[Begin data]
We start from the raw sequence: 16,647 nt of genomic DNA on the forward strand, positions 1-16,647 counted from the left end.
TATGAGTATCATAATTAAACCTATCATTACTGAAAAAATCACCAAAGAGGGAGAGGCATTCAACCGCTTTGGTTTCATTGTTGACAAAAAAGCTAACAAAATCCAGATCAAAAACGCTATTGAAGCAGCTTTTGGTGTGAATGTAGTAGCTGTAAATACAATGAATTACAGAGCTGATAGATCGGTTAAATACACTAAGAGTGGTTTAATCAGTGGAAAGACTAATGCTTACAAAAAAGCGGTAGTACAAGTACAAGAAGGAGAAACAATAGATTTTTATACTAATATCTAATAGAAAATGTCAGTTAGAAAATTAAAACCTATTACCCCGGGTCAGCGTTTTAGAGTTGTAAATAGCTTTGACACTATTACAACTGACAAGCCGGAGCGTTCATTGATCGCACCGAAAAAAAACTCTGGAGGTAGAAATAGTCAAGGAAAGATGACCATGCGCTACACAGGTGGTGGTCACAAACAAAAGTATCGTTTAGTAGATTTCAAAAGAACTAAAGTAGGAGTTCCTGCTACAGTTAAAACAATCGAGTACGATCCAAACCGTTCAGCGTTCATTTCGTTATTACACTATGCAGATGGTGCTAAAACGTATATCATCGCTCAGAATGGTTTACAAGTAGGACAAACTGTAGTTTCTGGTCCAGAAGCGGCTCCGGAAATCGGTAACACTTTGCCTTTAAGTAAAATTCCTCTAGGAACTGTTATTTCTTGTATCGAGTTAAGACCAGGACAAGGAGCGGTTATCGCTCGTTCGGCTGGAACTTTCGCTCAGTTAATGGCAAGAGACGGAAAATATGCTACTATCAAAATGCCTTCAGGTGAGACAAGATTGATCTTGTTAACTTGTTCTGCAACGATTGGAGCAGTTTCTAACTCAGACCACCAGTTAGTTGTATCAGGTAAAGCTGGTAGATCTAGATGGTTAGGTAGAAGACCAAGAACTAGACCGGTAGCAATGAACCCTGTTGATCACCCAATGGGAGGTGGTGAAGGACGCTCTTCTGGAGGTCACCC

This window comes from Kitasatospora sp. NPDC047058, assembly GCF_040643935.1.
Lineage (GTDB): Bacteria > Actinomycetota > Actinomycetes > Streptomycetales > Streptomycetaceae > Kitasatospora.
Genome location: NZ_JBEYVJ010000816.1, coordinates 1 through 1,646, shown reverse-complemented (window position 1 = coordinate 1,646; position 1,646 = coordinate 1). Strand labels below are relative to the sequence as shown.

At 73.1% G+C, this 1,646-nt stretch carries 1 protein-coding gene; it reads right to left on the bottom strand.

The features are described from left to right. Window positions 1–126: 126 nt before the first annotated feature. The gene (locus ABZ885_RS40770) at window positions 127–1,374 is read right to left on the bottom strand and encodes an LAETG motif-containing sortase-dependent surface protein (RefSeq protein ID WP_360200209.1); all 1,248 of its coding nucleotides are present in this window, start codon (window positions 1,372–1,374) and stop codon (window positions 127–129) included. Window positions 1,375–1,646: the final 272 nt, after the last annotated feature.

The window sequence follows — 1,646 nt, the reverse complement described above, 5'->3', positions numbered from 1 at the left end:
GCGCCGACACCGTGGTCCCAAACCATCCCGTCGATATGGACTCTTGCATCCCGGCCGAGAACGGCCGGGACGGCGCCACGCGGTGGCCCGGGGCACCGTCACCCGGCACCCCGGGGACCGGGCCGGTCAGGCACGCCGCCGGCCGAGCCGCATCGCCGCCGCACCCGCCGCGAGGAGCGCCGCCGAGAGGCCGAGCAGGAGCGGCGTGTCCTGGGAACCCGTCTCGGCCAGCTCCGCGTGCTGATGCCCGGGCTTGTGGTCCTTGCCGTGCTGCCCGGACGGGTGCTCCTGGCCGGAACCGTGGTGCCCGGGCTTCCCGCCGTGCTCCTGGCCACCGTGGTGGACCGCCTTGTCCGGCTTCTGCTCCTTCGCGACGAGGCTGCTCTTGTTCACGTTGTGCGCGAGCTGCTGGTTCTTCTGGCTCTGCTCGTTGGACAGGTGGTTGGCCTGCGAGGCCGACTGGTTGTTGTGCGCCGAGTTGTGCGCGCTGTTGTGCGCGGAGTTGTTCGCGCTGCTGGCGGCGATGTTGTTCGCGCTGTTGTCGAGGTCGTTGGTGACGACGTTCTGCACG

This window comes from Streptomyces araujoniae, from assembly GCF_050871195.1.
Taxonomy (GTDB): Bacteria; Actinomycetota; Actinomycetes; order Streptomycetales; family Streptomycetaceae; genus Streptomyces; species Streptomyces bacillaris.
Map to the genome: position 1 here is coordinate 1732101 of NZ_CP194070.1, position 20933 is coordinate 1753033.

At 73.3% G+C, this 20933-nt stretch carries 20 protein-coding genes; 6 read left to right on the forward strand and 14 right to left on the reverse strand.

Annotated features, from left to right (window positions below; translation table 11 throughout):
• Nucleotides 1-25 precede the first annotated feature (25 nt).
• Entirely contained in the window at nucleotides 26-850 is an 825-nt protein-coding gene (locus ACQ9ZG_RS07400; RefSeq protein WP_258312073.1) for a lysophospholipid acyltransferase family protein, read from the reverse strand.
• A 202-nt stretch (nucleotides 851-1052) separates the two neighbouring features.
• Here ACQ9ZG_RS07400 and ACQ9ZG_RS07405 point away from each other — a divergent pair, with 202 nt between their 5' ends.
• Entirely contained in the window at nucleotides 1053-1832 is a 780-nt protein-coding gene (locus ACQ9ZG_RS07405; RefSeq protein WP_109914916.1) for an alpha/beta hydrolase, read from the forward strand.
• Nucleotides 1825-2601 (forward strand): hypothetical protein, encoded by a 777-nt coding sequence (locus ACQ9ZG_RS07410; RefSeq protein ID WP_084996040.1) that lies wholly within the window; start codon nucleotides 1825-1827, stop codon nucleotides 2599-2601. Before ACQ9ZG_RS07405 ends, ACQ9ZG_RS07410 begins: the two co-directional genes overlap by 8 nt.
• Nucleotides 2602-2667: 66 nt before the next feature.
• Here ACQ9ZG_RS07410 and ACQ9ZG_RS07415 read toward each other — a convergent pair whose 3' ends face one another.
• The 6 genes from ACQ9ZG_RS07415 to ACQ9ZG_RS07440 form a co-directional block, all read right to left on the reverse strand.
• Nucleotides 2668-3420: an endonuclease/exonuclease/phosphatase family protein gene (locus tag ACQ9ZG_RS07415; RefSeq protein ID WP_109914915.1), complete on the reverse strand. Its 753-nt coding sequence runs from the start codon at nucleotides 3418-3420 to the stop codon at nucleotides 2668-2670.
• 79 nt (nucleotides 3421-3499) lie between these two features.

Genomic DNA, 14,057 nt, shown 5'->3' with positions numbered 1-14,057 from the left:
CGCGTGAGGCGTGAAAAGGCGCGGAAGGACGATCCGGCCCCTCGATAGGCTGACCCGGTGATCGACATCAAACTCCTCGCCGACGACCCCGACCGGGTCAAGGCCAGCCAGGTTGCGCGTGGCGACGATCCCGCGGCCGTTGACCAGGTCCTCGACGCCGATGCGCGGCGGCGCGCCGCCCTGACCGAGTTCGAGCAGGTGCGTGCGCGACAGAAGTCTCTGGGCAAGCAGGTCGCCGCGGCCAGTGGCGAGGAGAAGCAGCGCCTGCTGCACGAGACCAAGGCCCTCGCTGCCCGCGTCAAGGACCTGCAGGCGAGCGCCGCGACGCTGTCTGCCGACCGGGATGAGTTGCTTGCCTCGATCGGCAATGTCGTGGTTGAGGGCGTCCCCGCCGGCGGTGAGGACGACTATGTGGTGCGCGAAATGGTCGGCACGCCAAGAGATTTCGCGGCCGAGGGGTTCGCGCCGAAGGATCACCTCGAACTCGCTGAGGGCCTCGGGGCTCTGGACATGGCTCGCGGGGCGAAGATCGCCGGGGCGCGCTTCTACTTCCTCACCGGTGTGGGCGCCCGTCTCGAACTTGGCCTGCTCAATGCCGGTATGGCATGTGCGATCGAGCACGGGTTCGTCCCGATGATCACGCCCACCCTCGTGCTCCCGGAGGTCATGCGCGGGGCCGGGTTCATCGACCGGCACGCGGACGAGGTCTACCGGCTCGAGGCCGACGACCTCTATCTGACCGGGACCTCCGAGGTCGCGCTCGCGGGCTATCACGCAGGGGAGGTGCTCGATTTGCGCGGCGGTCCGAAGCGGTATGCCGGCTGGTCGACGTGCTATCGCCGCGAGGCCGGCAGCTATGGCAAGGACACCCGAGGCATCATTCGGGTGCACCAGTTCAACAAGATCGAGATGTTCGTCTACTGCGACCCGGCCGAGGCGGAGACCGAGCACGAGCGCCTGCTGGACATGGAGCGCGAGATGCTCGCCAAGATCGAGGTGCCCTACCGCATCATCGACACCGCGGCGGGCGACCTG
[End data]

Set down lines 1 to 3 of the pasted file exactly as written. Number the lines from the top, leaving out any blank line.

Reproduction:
We start from the raw sequence: 16,647 nt of genomic DNA on the forward strand, positions 1-16,647 counted from the left end.
TATGAGTATCATAATTAAACCTATCATTACTGAAAAAATCACCAAAGAGGGAGAGGCATTCAACCGCTTTGGTTTCATTGTTGACAAAAAAGCTAACAAAATCCAGATCAAAAACGCTATTGAAGCAGCTTTTGGTGTGAATGTAGTAGCTGTAAATACAATGAATTACAGAGCTGATAGATCGGTTAAATACACTAAGAGTGGTTTAATCAGTGGAAAGACTAATGCTTACAAAAAAGCGGTAGTACAAGTACAAGAAGGAGAAACAATAGATTTTTATACTAATATCTAATAGAAAATGTCAGTTAGAAAATTAAAACCTATTACCCCGGGTCAGCGTTTTAGAGTTGTAAATAGCTTTGACACTATTACAACTGACAAGCCGGAGCGTTCATTGATCGCACCGAAAAAAAACTCTGGAGGTAGAAATAGTCAAGGAAAGATGACCATGCGCTACACAGGTGGTGGTCACAAACAAAAGTATCGTTTAGTAGATTTCAAAAGAACTAAAGTAGGAGTTCCTGCTACAGTTAAAACAATCGAGTACGATCCAAACCGTTCAGCGTTCATTTCGTTATTACACTATGCAGATGGTGCTAAAACGTATATCATCGCTCAGAATGGTTTACAAGTAGGACAAACTGTAGTTTCTGGTCCAGAAGCGGCTCCGGAAATCGGTAACACTTTGCCTTTAAGTAAAATTCCTCTAGGAACTGTTATTTCTTGTATCGAGTTAAGACCAGGACAAGGAGCGGTTATCGCTCGTTCGGCTGGAACTTTCGCTCAGTTAATGGCAAGAGACGGAAAATATGCTACTATCAAAATGCCTTCAGGTGAGACAAGATTGATCTTGTTAACTTGTTCTGCAACGATTGGAGCAGTTTCTAACTCAGACCACCAGTTAGTTGTATCAGGTAAAGCTGGTAGATCTAGATGGTTAGGTAGAAGACCAAGAACTAGACCGGTAGCAATGAACCCTGTTGATCACCCAATGGGAGGTGGTGAAGGACGCTCTTCTGGAGGTCACCC

This window comes from Kitasatospora sp. NPDC047058, assembly GCF_040643935.1.